WellesleyWeston Magazine

FALL 2012

Launched in 2005, WellesleyWeston Magazine is a quarterly publication tailored to Wellesley and Weston residents and edited to enrich the experience of living in two of Massachusetts' most desirable communities.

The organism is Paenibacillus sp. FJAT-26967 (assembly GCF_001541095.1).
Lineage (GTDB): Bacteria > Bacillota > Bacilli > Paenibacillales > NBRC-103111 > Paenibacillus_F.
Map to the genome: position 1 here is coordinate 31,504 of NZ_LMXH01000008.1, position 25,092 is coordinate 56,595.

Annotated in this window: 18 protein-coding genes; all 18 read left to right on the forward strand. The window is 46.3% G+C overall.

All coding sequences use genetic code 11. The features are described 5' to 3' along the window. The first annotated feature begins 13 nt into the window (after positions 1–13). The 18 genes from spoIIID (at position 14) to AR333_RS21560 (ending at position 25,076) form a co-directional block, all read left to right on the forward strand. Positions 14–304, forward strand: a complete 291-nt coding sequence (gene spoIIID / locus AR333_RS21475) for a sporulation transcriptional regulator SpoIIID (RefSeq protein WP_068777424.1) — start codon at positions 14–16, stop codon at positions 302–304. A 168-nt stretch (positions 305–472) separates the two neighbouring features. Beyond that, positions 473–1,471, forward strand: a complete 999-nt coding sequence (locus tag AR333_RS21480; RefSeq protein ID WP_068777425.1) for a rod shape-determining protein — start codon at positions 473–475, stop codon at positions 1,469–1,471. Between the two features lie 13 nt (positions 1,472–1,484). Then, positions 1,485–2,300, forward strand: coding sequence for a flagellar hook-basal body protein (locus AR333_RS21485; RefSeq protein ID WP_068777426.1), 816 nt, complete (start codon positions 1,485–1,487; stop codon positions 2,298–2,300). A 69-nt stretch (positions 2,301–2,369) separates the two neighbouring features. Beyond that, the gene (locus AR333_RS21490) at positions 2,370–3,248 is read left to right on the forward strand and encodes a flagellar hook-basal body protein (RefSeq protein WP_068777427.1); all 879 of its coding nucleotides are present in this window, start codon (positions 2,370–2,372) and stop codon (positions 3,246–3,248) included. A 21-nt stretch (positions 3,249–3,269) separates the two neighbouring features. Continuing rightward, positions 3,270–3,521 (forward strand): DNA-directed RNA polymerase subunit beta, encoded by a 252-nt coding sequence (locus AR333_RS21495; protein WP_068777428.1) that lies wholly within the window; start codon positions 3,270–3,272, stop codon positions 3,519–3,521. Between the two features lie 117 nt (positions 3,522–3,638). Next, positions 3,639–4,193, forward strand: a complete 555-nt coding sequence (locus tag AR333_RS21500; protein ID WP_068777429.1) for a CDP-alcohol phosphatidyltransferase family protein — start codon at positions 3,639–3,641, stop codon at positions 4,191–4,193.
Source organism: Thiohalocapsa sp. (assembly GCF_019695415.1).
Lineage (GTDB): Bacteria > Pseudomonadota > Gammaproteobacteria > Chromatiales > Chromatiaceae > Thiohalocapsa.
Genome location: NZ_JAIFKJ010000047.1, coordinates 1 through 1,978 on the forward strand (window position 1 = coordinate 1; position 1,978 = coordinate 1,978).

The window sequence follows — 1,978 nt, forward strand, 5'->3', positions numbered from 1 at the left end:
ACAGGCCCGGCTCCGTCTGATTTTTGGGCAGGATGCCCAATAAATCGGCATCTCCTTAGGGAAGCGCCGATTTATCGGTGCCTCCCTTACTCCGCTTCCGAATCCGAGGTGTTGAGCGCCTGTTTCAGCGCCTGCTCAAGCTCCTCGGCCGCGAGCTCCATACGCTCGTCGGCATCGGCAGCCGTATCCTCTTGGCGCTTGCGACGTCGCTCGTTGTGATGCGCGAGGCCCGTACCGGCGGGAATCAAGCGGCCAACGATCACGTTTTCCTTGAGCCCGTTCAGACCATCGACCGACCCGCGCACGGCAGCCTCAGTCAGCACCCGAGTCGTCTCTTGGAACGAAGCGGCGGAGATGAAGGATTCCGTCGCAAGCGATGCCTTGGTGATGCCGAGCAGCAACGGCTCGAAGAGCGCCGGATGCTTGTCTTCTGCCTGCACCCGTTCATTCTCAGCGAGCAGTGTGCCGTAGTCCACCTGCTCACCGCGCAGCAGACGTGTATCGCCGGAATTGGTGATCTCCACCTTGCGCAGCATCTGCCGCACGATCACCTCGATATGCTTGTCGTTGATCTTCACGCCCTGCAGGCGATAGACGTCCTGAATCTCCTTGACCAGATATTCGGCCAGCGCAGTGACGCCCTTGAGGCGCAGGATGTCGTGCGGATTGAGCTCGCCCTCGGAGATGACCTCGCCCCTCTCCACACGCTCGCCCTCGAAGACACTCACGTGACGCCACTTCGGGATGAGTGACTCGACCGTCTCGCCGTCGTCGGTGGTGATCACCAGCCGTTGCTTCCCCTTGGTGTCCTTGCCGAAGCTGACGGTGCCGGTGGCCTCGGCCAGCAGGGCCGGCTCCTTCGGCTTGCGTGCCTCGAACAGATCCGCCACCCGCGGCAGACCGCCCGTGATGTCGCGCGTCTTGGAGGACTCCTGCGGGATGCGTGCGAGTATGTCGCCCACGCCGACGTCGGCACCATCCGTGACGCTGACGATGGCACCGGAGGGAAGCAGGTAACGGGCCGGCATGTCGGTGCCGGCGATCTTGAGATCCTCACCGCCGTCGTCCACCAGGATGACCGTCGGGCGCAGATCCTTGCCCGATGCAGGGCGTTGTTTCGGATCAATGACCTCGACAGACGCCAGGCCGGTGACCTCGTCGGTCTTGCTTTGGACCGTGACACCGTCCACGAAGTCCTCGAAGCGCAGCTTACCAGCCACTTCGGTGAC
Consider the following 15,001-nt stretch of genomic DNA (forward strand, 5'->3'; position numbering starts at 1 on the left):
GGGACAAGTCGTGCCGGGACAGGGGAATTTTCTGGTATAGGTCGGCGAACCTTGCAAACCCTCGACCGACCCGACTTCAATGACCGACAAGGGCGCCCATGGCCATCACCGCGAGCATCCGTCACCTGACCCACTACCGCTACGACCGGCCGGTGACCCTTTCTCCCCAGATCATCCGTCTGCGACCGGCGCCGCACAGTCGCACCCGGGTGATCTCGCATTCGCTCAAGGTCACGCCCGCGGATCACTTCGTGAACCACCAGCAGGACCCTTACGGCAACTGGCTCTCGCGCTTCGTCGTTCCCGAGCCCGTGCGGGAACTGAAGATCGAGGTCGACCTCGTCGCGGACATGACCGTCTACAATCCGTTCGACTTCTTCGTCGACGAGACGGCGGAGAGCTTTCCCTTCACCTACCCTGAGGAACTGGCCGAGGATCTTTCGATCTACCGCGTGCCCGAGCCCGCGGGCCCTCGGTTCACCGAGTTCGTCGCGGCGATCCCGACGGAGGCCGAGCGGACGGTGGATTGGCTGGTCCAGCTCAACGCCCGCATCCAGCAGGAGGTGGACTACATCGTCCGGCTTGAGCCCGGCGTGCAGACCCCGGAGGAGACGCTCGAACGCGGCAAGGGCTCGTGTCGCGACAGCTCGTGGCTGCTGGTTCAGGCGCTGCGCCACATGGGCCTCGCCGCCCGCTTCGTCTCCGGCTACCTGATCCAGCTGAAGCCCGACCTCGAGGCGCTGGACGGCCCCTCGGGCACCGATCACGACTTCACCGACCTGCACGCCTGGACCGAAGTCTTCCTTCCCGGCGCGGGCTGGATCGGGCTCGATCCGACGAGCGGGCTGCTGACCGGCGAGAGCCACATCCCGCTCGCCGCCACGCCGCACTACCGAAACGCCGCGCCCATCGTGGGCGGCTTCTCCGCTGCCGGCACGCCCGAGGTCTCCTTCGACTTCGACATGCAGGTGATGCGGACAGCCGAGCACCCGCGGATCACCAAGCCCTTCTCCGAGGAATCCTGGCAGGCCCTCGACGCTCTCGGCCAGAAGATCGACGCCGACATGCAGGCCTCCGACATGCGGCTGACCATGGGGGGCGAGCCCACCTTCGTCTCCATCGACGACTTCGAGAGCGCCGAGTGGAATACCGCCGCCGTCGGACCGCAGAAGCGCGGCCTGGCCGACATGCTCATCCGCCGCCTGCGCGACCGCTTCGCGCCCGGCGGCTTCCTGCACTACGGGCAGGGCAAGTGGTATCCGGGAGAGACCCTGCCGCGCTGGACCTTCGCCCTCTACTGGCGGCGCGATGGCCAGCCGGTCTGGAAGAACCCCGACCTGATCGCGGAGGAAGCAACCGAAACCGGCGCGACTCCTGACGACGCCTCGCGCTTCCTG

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family matters "generate enough income" lives. They take pleasure in being able to provide for their kids and to be able to simplify their lives. Others have hoped to teach their children, but have not been able to find time to make it happen. Some choose to model financial responsibility themselves rather than instruct their children outright. Still others have made a strong commitment to teaching children to manage expenses, earn income, save a portion of their income and, in many cases, to engage in philanthropic behavior. Whether we parents are intentional about teaching our kids about money or not, it turns out that they learn most of what they know about money from us. The Charles Schwab 2011 Teens & Money Survey found that 82 percent of teens surveyed learned what they know about money from their parents. The survey also uncovered an opportunity: seventy-five percent of teens say that learning more about money management, including budgeting, saving, and investing, is one of their top priorities. Here are a few critical financial concepts that every young adult should understand: 1. Money does not grow on trees, but where does it in fact come from? In general there are three sources of income: earned income from completing household chores or from working outside the home, investment income from assets, and financial gifts. Many of us got "To build a solid foundation, young people need to be buying real income-producing assets…not liabilities." our first experience with income in the form of a gift from the tooth fairy or grandparents. Sometimes we spent that money; other times we put it in a savings account where it could earn interest—albeit not much in recent years—resulting in investment income. Gradually we experienced the con- nection between work and earned income by completing jobs around the house or working outside the home. Traditionally, after finishing college, young adults' financial goal has been to generate enough income to be able to cover their living expenses and save some portion of their income to be able to accu- mulate assets. The sooner that saving begins, the longer the period of time there is for those assets to grow. 2. There is a difference between assets and liabilities. Robert Kiyosaki, the author of Rich Dad, Poor Dad explains the differ- ence between assets and liabilities quite simply, "An asset is something 152 WellesleyWeston Magazine | fall 2012 MEDIA BAKER Y

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